Tag Archives: Theatre

Theatre: The Unsung Song of Ethel Rosenberg


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Ari Butler, Adrienne Moore, Tracy Michaelidis. Ethel Sings.Cold warriors of the 1950s achieved one of their most macabre victories by frying Ethel Rosenberg in the electric chair, not for sharing atomic secrets, but simply as leverage to coerce her husband Julius to reveal sources.

Joan Beber’s play, “Ethel Rosenberg Sings: The Unsung Song of Ethel Rosenberg” at the Beckett Theatre until July 13th probes gender politics and personal story. This lively and intelligent exploration doesn’t flinch at setting Ethel’s story to music, since as a smart Jewish girl from the Lower East side bursting to escape the confines of immigrant horizons Ethel (Tracy Michaelidis) saw herself on stage “hitting a high C.” Undercover Productions and Perry Street Theatricals give this rendition of “straight from the spy files” of history an imaginative twist by framing it with prison politics and interracial casting that bounces the themes in an echo chamber of past and present. Continue reading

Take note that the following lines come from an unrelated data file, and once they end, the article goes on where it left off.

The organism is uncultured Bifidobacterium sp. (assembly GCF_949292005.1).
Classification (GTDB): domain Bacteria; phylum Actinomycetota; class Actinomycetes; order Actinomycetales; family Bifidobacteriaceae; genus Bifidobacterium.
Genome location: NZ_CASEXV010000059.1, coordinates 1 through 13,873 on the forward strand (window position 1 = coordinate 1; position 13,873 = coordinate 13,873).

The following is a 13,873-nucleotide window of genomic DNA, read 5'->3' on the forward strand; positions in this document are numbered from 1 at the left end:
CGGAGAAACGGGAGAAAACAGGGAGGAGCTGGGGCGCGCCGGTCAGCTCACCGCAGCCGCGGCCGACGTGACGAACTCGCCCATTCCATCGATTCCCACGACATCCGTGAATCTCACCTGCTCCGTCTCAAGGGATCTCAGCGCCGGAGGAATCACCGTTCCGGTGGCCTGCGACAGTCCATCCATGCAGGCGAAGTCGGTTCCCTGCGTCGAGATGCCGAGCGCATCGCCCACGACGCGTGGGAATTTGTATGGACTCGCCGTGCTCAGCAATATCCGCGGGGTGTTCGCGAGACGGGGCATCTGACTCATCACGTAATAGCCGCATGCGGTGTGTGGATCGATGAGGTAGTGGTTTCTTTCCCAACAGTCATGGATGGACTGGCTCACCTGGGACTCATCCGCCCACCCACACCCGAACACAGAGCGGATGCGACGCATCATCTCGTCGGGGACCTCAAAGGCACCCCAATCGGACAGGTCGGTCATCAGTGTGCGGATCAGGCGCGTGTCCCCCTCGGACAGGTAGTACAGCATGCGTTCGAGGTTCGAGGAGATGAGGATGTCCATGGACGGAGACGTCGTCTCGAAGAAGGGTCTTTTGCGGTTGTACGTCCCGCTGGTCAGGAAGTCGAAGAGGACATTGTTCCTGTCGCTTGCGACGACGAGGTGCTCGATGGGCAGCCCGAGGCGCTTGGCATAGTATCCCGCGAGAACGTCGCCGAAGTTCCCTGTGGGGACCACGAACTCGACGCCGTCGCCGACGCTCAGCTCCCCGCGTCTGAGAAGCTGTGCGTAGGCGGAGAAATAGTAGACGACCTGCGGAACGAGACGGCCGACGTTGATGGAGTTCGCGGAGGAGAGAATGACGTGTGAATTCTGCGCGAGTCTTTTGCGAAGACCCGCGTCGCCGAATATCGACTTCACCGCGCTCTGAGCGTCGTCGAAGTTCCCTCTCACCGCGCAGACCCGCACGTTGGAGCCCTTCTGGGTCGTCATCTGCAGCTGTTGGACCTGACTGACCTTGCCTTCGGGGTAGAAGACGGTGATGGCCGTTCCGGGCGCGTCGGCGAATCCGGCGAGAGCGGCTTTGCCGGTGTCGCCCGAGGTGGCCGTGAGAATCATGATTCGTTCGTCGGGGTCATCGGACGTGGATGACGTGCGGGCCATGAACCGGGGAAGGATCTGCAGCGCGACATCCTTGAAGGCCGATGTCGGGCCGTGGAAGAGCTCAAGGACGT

Drums Along the Mohawk Outdoor Drama 2014 Season


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Drums Along The Mohawk Outdoor TheatreFollowing a successful debut in 2013, the Drums Along the Mohawk Outdoor Drama is expanding its performance schedule to four shows for 2014 at Gelston Castle Estate, 980 Robinson Road, Mohawk, NY.

Kyle Jenks, the writer and producer of Drums Along the Mohawk Outdoor Drama used the plotline from the famous novel Drums Along the Mohawk by Walter D. Edmonds and adapted it for the outdoor stage. Continue reading